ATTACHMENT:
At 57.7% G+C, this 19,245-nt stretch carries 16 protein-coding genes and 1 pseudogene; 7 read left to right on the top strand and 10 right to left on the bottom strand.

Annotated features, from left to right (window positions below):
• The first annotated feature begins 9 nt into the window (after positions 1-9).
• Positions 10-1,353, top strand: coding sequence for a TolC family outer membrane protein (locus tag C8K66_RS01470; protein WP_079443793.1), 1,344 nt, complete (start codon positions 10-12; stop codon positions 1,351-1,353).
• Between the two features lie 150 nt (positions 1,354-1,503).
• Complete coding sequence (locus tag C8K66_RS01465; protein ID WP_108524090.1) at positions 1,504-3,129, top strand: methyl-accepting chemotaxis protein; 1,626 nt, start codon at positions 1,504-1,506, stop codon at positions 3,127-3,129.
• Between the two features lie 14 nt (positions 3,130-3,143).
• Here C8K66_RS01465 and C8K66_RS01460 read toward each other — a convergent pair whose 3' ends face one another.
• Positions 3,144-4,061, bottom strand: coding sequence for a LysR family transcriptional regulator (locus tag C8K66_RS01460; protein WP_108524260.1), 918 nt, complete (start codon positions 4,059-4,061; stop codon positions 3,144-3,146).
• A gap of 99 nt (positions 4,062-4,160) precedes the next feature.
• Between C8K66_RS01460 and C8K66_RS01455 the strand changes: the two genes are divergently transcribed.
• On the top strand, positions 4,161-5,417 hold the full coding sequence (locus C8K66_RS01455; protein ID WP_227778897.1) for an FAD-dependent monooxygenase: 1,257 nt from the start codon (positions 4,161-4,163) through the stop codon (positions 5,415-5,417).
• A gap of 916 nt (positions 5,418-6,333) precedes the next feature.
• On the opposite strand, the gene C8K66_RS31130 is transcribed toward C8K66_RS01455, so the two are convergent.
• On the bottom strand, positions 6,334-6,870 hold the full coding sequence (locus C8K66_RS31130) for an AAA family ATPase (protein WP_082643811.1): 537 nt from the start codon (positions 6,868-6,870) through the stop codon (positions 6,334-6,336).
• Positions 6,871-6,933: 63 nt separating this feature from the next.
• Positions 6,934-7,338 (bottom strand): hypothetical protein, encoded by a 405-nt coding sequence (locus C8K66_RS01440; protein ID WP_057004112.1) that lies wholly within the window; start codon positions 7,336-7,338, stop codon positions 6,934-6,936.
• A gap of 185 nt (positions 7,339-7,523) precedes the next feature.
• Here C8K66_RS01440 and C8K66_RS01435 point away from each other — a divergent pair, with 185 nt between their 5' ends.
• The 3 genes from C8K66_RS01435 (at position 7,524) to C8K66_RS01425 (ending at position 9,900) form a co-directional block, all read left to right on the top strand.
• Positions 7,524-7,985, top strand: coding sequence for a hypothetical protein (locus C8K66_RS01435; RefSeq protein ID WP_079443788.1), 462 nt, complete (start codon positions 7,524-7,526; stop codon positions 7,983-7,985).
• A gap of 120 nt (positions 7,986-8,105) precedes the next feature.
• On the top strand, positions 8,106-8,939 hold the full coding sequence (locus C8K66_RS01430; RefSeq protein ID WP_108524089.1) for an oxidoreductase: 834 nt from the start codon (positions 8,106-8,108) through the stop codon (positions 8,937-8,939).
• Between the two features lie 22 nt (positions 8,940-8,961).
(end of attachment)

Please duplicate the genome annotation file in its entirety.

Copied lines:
At 57.7% G+C, this 19,245-nt stretch carries 16 protein-coding genes and 1 pseudogene; 7 read left to right on the top strand and 10 right to left on the bottom strand.

Annotated features, from left to right (window positions below):
• The first annotated feature begins 9 nt into the window (after positions 1-9).
• Positions 10-1,353, top strand: coding sequence for a TolC family outer membrane protein (locus tag C8K66_RS01470; protein WP_079443793.1), 1,344 nt, complete (start codon positions 10-12; stop codon positions 1,351-1,353).
• Between the two features lie 150 nt (positions 1,354-1,503).
• Complete coding sequence (locus tag C8K66_RS01465; protein ID WP_108524090.1) at positions 1,504-3,129, top strand: methyl-accepting chemotaxis protein; 1,626 nt, start codon at positions 1,504-1,506, stop codon at positions 3,127-3,129.
• Between the two features lie 14 nt (positions 3,130-3,143).
• Here C8K66_RS01465 and C8K66_RS01460 read toward each other — a convergent pair whose 3' ends face one another.
• Positions 3,144-4,061, bottom strand: coding sequence for a LysR family transcriptional regulator (locus tag C8K66_RS01460; protein WP_108524260.1), 918 nt, complete (start codon positions 4,059-4,061; stop codon positions 3,144-3,146).
• A gap of 99 nt (positions 4,062-4,160) precedes the next feature.
• Between C8K66_RS01460 and C8K66_RS01455 the strand changes: the two genes are divergently transcribed.
• On the top strand, positions 4,161-5,417 hold the full coding sequence (locus C8K66_RS01455; protein ID WP_227778897.1) for an FAD-dependent monooxygenase: 1,257 nt from the start codon (positions 4,161-4,163) through the stop codon (positions 5,415-5,417).
• A gap of 916 nt (positions 5,418-6,333) precedes the next feature.
• On the opposite strand, the gene C8K66_RS31130 is transcribed toward C8K66_RS01455, so the two are convergent.
• On the bottom strand, positions 6,334-6,870 hold the full coding sequence (locus C8K66_RS31130) for an AAA family ATPase (protein WP_082643811.1): 537 nt from the start codon (positions 6,868-6,870) through the stop codon (positions 6,334-6,336).
• Positions 6,871-6,933: 63 nt separating this feature from the next.
• Positions 6,934-7,338 (bottom strand): hypothetical protein, encoded by a 405-nt coding sequence (locus C8K66_RS01440; protein ID WP_057004112.1) that lies wholly within the window; start codon positions 7,336-7,338, stop codon positions 6,934-6,936.
• A gap of 185 nt (positions 7,339-7,523) precedes the next feature.
• Here C8K66_RS01440 and C8K66_RS01435 point away from each other — a divergent pair, with 185 nt between their 5' ends.
• The 3 genes from C8K66_RS01435 (at position 7,524) to C8K66_RS01425 (ending at position 9,900) form a co-directional block, all read left to right on the top strand.
• Positions 7,524-7,985, top strand: coding sequence for a hypothetical protein (locus C8K66_RS01435; RefSeq protein ID WP_079443788.1), 462 nt, complete (start codon positions 7,524-7,526; stop codon positions 7,983-7,985).
• A gap of 120 nt (positions 7,986-8,105) precedes the next feature.
• On the top strand, positions 8,106-8,939 hold the full coding sequence (locus C8K66_RS01430; RefSeq protein ID WP_108524089.1) for an oxidoreductase: 834 nt from the start codon (positions 8,106-8,108) through the stop codon (positions 8,937-8,939).
• Between the two features lie 22 nt (positions 8,940-8,961).